Saturday, May 31, 2008

The (Re)Cycle of Life

Saturday morning at Grand Army Plaza Greenmarket — sauntering couples just out of bed, hipsters dressed as if they just got out of bed, multi-culty families and baby carriage traffic. As I meandered towards DiPaolo Turkey my eyes spied a peculiar sign: a textile recycling event. I followed the trail of signs that lead away from the main market area and saw a family with a handcart full of stuff. Second booth from the last, next to the mushroom sellers tent, right across from the chicken petting exhibit:

Bring your unwanted textile materials
to the Grand Army Plaza Greenmarket

every Saturday, from 8:00 am to 4:00pm

Goodwill, Council on the Environment of NYC, Office of Recycling Outreach & Education, and Greenmarket have banded together to solve Brooklyn's closet space crisis. I recently gave a bunch of shirts away because I couldn't get the top button to meet its mate. Technically I could, but the neck fat rolling over the collar wasn't very attractive. Thread barren jeans, neglegé-thin t-shirts, and single socks, shoes & gloves will have a new (albeit, compromised) life.

I ran into friend and artist Ella Yang. Ella paints Brooklyn's urban landscapes and scenic country vistas. I especially love her paintings of the Gowanus Canal and the many drawbridges that divide Boerum Hill from Carroll Gardens. She's recently moved her studio to one of the numbered streets in South Slope, but still she returns with her easel and paints.

Ella unlaoded her bag of old wearables, and she also got a receiptable write-off. I asked the woman at the table what else do they accept, but first I took a short recycling quiz. Who knew — yogurt containers are NOT recyclable and that milk cartons go out with the plastic. The man from Goodwill said that they take overcoats, cloth painting tarps, leather and plastic footwear, hats, towels, old bed sheets, and curtains. Goodwill goes through the clothes and shoes first, then the remainder is sorted to be stripped into rags and shredded into raw material.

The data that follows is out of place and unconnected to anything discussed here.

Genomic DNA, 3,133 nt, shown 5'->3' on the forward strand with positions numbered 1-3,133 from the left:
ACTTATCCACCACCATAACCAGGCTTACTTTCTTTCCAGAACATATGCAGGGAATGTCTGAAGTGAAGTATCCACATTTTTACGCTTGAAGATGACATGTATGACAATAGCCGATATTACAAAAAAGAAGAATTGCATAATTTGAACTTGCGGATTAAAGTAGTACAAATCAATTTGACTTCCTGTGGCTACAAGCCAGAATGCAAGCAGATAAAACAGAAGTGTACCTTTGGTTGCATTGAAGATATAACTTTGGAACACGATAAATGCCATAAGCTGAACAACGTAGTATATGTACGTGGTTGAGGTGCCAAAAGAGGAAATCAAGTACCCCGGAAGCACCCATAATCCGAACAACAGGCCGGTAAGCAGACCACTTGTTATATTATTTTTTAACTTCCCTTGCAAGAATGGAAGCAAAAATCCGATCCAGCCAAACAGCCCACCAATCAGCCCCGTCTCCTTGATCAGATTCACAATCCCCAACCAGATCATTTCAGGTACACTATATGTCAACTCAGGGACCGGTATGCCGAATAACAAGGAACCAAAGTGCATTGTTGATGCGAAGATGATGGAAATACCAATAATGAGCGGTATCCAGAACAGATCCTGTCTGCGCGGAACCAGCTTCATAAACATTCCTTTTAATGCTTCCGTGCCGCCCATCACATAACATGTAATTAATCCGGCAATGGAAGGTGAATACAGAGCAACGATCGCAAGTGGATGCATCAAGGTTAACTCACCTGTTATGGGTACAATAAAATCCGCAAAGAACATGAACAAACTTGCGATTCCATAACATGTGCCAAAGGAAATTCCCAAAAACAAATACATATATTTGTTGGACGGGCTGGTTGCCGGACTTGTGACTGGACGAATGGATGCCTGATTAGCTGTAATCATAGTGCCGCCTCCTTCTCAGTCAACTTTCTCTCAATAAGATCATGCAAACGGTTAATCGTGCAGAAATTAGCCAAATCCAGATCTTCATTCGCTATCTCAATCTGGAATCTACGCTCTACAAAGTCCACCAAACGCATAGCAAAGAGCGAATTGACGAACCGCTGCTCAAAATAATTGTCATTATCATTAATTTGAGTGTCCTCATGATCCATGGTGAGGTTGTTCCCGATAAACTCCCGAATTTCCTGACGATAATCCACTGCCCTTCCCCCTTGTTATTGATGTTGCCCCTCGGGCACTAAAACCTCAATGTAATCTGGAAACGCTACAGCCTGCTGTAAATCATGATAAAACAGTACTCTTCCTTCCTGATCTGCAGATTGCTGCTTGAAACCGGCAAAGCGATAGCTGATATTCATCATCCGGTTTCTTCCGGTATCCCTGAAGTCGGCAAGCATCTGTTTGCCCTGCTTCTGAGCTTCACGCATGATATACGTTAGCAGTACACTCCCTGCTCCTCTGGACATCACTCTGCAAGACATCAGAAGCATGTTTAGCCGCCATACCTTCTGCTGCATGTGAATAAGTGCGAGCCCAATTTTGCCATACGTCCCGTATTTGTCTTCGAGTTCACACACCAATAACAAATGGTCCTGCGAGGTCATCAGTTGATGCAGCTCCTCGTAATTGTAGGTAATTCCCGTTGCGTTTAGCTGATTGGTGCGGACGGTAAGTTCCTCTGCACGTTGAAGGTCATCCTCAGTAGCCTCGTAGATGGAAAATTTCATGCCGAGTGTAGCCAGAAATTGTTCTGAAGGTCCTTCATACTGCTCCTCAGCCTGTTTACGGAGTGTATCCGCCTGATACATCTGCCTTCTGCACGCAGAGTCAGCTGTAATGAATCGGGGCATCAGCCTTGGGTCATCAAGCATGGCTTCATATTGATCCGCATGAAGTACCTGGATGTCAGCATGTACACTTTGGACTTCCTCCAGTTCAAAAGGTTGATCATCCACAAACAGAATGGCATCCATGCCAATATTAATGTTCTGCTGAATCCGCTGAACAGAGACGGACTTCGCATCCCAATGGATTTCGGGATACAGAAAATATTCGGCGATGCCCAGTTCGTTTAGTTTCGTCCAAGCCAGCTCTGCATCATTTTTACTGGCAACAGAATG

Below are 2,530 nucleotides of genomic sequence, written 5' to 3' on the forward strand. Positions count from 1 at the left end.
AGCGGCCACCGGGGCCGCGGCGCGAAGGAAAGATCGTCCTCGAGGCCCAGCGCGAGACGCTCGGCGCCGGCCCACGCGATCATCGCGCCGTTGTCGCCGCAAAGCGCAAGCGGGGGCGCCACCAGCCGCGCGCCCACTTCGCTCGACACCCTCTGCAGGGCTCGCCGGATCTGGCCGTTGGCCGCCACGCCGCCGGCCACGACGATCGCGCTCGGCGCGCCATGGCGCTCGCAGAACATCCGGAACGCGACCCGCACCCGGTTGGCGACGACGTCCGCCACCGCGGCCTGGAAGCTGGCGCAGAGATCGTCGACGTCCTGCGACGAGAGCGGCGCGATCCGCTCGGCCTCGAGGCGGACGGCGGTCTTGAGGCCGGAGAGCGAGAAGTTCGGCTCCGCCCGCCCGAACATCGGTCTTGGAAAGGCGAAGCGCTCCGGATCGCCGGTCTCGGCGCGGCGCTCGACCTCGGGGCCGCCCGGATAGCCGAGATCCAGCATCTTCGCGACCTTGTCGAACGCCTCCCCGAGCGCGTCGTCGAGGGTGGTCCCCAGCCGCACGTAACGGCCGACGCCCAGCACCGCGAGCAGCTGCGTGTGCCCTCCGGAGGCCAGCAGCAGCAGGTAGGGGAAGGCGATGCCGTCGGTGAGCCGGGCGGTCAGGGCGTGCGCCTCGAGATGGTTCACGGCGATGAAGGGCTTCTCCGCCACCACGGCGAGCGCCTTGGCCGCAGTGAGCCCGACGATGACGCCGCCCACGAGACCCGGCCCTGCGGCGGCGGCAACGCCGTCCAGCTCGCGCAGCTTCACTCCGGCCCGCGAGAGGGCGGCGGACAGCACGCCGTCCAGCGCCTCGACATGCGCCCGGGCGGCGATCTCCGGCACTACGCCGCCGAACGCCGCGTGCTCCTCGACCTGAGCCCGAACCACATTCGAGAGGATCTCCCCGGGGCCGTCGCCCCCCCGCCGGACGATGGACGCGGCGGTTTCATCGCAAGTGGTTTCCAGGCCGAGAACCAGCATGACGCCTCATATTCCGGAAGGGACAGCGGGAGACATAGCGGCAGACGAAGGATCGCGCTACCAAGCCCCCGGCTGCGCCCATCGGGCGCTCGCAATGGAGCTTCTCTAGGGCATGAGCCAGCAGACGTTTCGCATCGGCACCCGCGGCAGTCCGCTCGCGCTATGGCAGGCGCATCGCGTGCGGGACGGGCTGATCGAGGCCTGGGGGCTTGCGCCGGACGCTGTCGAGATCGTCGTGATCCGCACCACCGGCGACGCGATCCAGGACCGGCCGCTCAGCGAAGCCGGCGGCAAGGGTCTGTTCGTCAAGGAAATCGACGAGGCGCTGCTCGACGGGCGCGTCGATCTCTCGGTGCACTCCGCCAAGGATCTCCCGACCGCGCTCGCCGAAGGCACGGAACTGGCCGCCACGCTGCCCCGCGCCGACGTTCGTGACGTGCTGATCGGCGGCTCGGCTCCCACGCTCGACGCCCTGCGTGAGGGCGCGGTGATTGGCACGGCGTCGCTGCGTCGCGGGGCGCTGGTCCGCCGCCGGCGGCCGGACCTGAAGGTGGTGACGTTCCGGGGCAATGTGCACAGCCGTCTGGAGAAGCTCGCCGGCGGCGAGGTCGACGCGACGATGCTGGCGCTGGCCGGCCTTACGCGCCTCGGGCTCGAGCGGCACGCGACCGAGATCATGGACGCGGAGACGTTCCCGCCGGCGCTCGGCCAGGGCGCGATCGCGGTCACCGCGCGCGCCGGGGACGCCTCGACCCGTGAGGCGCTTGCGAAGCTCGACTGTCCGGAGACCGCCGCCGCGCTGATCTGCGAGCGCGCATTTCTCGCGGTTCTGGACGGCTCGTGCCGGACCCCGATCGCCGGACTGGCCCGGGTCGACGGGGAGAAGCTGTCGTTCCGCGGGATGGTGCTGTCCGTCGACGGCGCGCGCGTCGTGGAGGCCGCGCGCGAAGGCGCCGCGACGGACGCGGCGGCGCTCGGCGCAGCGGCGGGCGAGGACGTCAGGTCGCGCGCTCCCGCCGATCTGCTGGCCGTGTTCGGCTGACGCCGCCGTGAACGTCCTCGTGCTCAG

I actually recycled all my old kaki's and jeans once — cutting them into strips and knitting them into a bathmat. Three weeks later, I concluded that I could've just gone down to the mall and bought one, but this was just after 911, so it wasn't like I was going anywhere in hurry. I was raised with a boney waste-not-want-not finger of shame pointing at me — by boney finger I mean my grandmother's. She would to bleach old rice sacks and cut them into rectangles. Then while watching "The Edge of Night" she'd make pillow cases, rosary bags, and hand towels from her recycled stash — some trimmed with delicate crochet borders. I remember this well because I sat on one of her #000 hooks, my uncle had to weedle it out form my behind while my grandmother held me down yelling "Aray! Don't ee-stuggle! You're making it wooorse! Dios me! Ai Tanga! " Out came the hook, and on went the mercurichrome. I had a bright mercurichrome-orange swollen ass for weeks.

I don't care much for the fillet crochet... anyhow, textile recycling goes on through December of 2008, they also take old sweaters and acylic yarn.

Tuesday, May 27, 2008

Twist, Suck, Peel, Pinch, and Bite It. Repeat.

This isn't southern trash-talk, these are Stephie V's instructions for eating crawdads. The Memorial Day weekend arrived — the Brooklyn Bridge celebrated it's 125th anniversary, Fleetweek was upon us, but more importantly Steph and Owen's Annual NOLA Crawfish Boil started the summer. These little mud-bugs are cooked live and served hot out of boiler, right onto the Sunday Times. Hunks of corn, onion, potato and garlic were boiled along-side in a spicey rub. The bright red color always looks like Christmas in summer to me.

You can't be too neat or too shy with this meal, you might get plowed into a pile of shells. Steph (a native New Orleander) also made her famous kickin' Creole red beans 'n' rice, the perfect companion to Owen's Bourbon soaked ribs. Some folks brought slaw, three-bean salad, potato salad, mac salad, brownies, cake... et al. I brought two six packs, my camera, and a healthy appetite.